#### Mr.Cool

##### Advanced Member level 2

Here is the calculation thought process, feel free to point out any errors i may have:

The Transmitter (Tx) sends the servo signals along a carrier frequency. In this case, the Tx carrier frequency is 75.590MHz. This is the frequency band (75MHz) allocated by the US FCC for mobile land based remote control , hobby, use. The Receiver (Rx) is based on the MC13111A “all in one” cordless phone chip. It will be designed to receive the Tx’s carrier frequency of 75.590 MHz. The antenna picks up this signal and transfers it to the first mixer, MIX1, where it is mixed with the first local oscillator, LO1. The output of MIX1 is determined by equation 1:

(1) FRF - FLO = FIF ;

***where FRF = Tx carrier frequency, given as 75.590MHz, FLO = LO1 frequency, to be calculated & FIF = intermediate frequency, chosen to fit a common filter value

***

Therefore: 75.590MHz - FLO = 10.7MHz

FLO = 64.89MHz

Now we know that the first local oscillator, LO1, must have a natural resonate frequency of 64.89MHz.

(2) Since: f = 1 / [2*p*(Lext*Cext)^½] ; ***where Lext = externally connected inductor, Cext = externally connected capacitor, and f = first local oscillator frequency

Pins 37 & 38 of the MC13111A chip is where we connect an LC circuit (Lext & Cext) to form the first local oscillator. According to page 24 of the MC13111A datasheet we first must choose a value for Lext, based on the information derived from figures 34&35.

The goal is to create a stable LO1. Stability is achieved by having the “Quality” factor of our LC circuit above that of the MC13111A (at pins 37&38). To calculate what the quality factor of our LC circuit is we use equation 3:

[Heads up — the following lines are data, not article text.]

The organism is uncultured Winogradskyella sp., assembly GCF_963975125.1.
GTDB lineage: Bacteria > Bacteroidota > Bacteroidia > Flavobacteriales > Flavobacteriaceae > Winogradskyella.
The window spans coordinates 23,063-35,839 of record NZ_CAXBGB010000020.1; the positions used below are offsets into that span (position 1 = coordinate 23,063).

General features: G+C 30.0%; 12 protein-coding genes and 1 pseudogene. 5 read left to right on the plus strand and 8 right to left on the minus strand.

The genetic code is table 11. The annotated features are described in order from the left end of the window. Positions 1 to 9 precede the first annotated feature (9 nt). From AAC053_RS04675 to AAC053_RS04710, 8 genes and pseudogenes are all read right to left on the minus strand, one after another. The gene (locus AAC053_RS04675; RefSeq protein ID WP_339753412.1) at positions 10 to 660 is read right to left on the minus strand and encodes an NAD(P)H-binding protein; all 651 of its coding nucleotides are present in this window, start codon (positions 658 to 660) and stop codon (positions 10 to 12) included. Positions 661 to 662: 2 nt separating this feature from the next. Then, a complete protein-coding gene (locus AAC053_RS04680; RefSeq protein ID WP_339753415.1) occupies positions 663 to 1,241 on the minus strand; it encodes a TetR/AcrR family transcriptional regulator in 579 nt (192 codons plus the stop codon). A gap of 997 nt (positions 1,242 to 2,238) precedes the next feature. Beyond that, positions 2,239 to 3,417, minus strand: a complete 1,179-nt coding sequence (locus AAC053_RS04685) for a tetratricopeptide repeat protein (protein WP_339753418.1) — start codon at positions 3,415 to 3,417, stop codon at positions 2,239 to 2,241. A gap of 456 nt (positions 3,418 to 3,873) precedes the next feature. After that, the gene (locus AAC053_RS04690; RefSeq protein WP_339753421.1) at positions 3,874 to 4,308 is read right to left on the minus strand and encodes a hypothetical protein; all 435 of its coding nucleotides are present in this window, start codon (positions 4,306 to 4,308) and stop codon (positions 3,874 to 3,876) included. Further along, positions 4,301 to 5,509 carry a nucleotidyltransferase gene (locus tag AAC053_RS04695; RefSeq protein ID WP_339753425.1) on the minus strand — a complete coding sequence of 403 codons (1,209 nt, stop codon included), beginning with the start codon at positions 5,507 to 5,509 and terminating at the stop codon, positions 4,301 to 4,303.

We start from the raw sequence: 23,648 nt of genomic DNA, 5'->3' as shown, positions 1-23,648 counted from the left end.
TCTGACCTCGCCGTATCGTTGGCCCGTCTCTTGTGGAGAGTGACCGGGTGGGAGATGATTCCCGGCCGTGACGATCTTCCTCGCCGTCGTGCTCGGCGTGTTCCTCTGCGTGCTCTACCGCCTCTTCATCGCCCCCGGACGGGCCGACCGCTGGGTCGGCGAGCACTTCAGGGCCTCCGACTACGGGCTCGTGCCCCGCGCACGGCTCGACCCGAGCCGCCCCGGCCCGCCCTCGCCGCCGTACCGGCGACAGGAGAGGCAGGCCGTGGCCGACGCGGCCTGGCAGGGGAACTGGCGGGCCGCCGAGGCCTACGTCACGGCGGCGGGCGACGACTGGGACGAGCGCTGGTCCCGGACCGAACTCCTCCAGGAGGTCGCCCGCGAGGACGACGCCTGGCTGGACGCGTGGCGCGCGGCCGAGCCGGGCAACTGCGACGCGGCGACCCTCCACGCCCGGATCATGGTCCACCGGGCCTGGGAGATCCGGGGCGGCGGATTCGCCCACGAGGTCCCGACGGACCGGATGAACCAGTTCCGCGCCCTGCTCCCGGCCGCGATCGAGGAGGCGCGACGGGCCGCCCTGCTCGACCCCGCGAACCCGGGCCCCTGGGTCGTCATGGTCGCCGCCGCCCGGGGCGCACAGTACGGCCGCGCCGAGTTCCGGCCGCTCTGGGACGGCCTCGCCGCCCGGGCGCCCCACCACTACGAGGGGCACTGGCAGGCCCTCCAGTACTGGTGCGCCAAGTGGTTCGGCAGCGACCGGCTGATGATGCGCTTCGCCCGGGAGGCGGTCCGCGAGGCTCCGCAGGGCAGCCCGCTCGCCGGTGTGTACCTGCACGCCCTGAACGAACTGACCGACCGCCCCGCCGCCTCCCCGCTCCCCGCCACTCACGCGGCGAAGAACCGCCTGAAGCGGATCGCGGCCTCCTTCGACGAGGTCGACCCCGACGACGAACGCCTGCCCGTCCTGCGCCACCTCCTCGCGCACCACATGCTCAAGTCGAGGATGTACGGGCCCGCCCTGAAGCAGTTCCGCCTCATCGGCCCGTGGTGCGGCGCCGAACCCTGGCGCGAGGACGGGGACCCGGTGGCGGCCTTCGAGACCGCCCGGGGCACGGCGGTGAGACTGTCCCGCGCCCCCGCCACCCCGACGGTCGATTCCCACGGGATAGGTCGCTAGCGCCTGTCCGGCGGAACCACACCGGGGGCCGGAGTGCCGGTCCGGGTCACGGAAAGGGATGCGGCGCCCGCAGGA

(2) Q = Rp / XL

***where Q = quality factor

Rp = internal parallel resistance (fig. 35 of datasheet)

XL = Reactance of the Lext @ LO1 frequency, (XL = 2p*f*Lext)

But we still need more information so that we can obtain useful information from figures 34&35. We know the frequency operation is @ LO1 = 64.89MHz. We can choose CAPACITOR SELECT (figure 35) to be #C10. Recall that this capacitance is programmed in via the microprocessor of the MC13111A. We pick #C10 because it is somewhere in the mid-range of the selectable capacitors, C10 = 10.5pF. This way, if we must fine tune the circuit later – we can have the option of raising or lowering this value by programming the CAPACITOR SELECT to give a higher or lower capacitance value as required. With this information we can extrapolate figure 35 to reveal the value of the internal parallel resistance, Rp = 10K.

Right… So now we have a partial solution of equation (2) above. Note that if we substitute in for XL we find that to solve equation (2) what we really need to know is the value for Lext. Now refer to figure 34 of the datasheet and find a graph that relates Lext Vs. Q factor (of the MC13111A). Putting these two observations together and we have essentially two equations and one unknowns. The first equation is Q factor of the LC circuit (found in equation (2) ). The second unknown is the Q factor of figure 34. The unknown that is common between both equations is Lext. Therefore, we can now determine Lext such that the resulting LC circuit is stable. For instance, selecting Lext = 300nH we find that the Q factor of Figure 34 is approximately 20 while the Q factor of equation (2) is calculated to be 81. Since equation (2) represents the quality factor of our LC circuit, and the rule as mentioned was that this Q factor had to be higher than the Q factor of the MC13111A, then we have achieved our goal.

My questions are: - What is the practical upper limit of the Q factor of equations (2) ? We are somewhere around 4 times greater, is this “ok” ?

@!@ wow... you made it to the end.. I applaud you for not falling asleep ;P

Mr.Cool